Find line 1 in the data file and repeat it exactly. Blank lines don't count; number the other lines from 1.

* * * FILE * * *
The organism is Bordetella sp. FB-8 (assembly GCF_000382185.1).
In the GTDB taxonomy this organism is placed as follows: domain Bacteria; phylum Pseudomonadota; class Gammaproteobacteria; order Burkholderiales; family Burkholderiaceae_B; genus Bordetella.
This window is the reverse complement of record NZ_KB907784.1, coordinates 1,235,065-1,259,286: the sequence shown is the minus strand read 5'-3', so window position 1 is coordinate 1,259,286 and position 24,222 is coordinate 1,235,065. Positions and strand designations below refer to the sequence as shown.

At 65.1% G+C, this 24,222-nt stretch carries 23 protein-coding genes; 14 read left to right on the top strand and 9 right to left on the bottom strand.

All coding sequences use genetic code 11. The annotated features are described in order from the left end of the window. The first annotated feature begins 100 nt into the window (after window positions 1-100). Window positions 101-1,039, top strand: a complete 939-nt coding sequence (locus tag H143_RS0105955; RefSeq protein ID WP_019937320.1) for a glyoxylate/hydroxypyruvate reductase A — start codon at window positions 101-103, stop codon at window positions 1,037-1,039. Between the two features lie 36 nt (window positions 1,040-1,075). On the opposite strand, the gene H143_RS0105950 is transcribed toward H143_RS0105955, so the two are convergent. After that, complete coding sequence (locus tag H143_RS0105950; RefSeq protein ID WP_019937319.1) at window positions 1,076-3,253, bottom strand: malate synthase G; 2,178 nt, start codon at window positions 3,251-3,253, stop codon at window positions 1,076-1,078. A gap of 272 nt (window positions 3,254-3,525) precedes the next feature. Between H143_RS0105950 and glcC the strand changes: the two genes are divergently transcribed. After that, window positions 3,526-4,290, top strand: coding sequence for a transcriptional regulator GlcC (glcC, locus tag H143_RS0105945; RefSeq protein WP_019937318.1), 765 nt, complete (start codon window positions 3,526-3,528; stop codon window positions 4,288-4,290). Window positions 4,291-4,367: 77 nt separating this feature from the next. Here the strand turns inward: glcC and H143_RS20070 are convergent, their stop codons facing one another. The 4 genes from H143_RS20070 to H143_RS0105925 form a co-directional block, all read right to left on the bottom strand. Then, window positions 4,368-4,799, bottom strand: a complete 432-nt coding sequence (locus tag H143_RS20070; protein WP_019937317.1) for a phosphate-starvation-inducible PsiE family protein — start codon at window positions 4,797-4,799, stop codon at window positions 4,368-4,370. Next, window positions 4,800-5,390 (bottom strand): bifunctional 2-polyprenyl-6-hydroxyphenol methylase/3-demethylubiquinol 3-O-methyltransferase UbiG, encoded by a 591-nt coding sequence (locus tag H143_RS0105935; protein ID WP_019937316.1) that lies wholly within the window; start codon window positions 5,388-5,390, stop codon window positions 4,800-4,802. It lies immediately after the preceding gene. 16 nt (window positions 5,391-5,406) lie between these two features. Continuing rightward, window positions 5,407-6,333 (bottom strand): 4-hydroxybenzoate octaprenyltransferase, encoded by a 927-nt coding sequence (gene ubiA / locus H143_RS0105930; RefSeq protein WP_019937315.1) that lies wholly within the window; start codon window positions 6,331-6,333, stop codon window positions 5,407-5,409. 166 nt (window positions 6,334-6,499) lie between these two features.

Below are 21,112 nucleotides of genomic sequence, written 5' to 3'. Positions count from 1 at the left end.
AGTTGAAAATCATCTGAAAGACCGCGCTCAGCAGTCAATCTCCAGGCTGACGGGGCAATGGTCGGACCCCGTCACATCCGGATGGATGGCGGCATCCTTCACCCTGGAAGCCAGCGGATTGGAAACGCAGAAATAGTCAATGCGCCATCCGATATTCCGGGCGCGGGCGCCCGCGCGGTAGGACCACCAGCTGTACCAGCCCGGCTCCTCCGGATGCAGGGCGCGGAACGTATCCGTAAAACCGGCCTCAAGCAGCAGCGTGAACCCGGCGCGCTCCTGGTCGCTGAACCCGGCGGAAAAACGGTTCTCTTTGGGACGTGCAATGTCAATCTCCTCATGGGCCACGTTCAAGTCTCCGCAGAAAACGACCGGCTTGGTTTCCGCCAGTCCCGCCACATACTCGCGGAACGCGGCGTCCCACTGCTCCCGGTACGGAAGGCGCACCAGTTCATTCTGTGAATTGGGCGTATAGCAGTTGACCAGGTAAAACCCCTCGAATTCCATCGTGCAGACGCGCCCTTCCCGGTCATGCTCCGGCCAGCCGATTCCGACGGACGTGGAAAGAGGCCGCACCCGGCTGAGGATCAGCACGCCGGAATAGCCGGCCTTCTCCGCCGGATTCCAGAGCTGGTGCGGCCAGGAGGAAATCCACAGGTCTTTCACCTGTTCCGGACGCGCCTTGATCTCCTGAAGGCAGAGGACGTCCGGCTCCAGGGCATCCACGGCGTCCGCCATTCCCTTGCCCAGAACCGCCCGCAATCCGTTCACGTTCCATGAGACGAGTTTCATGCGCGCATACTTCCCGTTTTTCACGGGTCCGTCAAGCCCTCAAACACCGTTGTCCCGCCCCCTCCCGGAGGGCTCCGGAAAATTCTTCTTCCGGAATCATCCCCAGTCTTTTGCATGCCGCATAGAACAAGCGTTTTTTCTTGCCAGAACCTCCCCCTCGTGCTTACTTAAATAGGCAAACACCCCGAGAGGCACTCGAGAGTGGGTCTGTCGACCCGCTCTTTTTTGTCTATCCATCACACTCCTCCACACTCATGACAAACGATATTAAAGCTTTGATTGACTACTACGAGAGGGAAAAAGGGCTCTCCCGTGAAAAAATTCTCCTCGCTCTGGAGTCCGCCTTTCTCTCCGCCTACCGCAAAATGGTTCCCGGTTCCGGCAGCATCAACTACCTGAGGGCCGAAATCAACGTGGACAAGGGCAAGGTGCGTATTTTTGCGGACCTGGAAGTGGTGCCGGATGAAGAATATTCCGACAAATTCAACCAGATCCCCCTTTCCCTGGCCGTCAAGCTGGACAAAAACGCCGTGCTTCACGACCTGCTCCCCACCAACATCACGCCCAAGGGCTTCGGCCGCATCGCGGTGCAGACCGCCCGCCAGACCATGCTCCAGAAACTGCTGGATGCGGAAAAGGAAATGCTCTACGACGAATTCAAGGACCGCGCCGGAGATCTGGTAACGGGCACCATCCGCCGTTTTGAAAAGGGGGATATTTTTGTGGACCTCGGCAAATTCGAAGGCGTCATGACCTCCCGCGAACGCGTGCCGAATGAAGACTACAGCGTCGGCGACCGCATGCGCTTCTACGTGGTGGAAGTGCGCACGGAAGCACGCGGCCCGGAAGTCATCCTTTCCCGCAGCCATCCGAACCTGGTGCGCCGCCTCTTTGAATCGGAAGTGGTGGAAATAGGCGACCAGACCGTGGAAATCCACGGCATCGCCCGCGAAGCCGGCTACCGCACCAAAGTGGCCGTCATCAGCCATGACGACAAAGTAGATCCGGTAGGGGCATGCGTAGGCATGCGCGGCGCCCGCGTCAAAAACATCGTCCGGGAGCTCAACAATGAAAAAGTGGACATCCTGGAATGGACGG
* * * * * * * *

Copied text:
The organism is Bordetella sp. FB-8 (assembly GCF_000382185.1).